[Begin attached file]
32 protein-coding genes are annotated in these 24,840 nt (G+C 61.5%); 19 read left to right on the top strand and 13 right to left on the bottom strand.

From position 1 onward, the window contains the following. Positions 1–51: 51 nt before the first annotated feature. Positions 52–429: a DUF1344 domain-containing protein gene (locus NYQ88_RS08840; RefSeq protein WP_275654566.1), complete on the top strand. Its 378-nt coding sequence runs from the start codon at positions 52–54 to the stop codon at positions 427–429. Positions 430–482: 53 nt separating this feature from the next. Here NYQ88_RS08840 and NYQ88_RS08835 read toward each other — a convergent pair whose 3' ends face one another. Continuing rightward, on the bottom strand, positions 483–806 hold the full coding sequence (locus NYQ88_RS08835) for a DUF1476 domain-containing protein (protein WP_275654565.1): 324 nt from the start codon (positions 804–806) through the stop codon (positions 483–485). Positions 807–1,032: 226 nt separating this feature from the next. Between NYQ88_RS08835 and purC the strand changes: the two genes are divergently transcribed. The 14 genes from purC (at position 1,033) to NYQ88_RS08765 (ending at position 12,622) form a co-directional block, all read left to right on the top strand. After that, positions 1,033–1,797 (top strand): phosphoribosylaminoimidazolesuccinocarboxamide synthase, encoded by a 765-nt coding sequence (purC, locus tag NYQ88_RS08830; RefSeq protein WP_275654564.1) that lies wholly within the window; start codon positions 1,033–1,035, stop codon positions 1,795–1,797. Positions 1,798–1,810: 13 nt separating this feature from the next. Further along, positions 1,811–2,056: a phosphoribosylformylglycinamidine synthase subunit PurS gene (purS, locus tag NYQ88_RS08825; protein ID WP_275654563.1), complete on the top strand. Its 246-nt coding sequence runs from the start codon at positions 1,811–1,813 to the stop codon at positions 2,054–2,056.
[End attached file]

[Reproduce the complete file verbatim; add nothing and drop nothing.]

32 protein-coding genes are annotated in these 24,840 nt (G+C 61.5%); 19 read left to right on the top strand and 13 right to left on the bottom strand.

From position 1 onward, the window contains the following. Positions 1–51: 51 nt before the first annotated feature. Positions 52–429: a DUF1344 domain-containing protein gene (locus NYQ88_RS08840; RefSeq protein WP_275654566.1), complete on the top strand. Its 378-nt coding sequence runs from the start codon at positions 52–54 to the stop codon at positions 427–429. Positions 430–482: 53 nt separating this feature from the next. Here NYQ88_RS08840 and NYQ88_RS08835 read toward each other — a convergent pair whose 3' ends face one another. Continuing rightward, on the bottom strand, positions 483–806 hold the full coding sequence (locus NYQ88_RS08835) for a DUF1476 domain-containing protein (protein WP_275654565.1): 324 nt from the start codon (positions 804–806) through the stop codon (positions 483–485). Positions 807–1,032: 226 nt separating this feature from the next. Between NYQ88_RS08835 and purC the strand changes: the two genes are divergently transcribed. The 14 genes from purC (at position 1,033) to NYQ88_RS08765 (ending at position 12,622) form a co-directional block, all read left to right on the top strand. After that, positions 1,033–1,797 (top strand): phosphoribosylaminoimidazolesuccinocarboxamide synthase, encoded by a 765-nt coding sequence (purC, locus tag NYQ88_RS08830; RefSeq protein WP_275654564.1) that lies wholly within the window; start codon positions 1,033–1,035, stop codon positions 1,795–1,797. Positions 1,798–1,810: 13 nt separating this feature from the next. Further along, positions 1,811–2,056: a phosphoribosylformylglycinamidine synthase subunit PurS gene (purS, locus tag NYQ88_RS08825; protein ID WP_275654563.1), complete on the top strand. Its 246-nt coding sequence runs from the start codon at positions 1,811–1,813 to the stop codon at positions 2,054–2,056.